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What is the underlying homosexual subtext in “Oh, Whistle, and I’ll Come to You, My...

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annastapley | eNotes Newbie

Posted April 1, 2010 at 1:19 PM via web

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What is the underlying homosexual subtext in “Oh, Whistle, and I’ll Come to You, My Lad"?

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booboosmoosh | High School Teacher | (Level 3) Educator Emeritus

Posted September 8, 2010 at 3:29 PM (Answer #1)

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In Robert Burns' poem, reading between the lines (in the Scots dialect), one can see the subtext in the story.

The speaker refers that should the lad go to the speaker, the lad's parents and everyone else would "go mad."  This could mean that they would be angry or crazy--which would happen if they discovered he was involved with another young man, but the speaker reminds the lad that even in this case, his "Jeanie" (perhaps his sister) would come along, perhaps to make it look proper, as if Jeanie is going to see the speaker, and the lad is there to chaperon.

The speaker tells the lad that he must observe caution and come warily, secretly to court him, so that no one can see him, coming through the back gate and up the back stairs.  He urges the lad to travel as if he is not traveling to the speaker; but that with a whistle, the speaker will come to the lad.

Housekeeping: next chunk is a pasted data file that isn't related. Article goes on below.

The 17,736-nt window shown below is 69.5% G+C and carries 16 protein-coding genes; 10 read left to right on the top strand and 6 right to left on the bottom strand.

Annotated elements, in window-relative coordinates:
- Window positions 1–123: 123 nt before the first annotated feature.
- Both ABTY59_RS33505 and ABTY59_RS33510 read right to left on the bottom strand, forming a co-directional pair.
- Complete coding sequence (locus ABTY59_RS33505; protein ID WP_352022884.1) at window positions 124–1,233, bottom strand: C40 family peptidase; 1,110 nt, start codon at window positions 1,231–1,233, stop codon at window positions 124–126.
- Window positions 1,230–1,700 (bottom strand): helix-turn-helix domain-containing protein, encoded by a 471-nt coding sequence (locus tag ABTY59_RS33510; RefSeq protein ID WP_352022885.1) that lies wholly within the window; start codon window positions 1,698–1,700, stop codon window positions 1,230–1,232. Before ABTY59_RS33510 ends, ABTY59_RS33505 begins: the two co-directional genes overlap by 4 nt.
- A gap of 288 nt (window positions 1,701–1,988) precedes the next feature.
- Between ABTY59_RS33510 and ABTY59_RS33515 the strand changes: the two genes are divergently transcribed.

In the next part, the speaker instructs the lad that should they meet in church or at the market, the lad should pass by as if he cares not at all for he speaker.  He asks the lad to give him a wink, but to do so as if he wasn't even looking at the speaker. And a whistle will be a signal to the speaker from the lad.

The speaker next tells the lad, if necessary, to vow and deny that he cares at all for the speaker, and even scorn his good looks a little, but he asks him, too, not to court anyone else, even if the lad is just joking, for the speaker is afraid "she" will steal the lad away from him.

This last line seems to be the strongest of the subtext in that it uses the pronoun "she."  The speaker fears that the lad might pretend to like a girl, and the speaker fears that she will steal the lad's affection away from the speaker.

If the speaker were a woman, why would the lad courting her need to be done in secret?  There is never any mention of differing social status, poor reputation, or problems between their families.  There is no indication that the speaker is a married woman, either.

The idea of the whistle also provides a sense of the secretive in that it is a private signal between the two, rather than the carrying of a tune, for instance, or calling to a horse.

 

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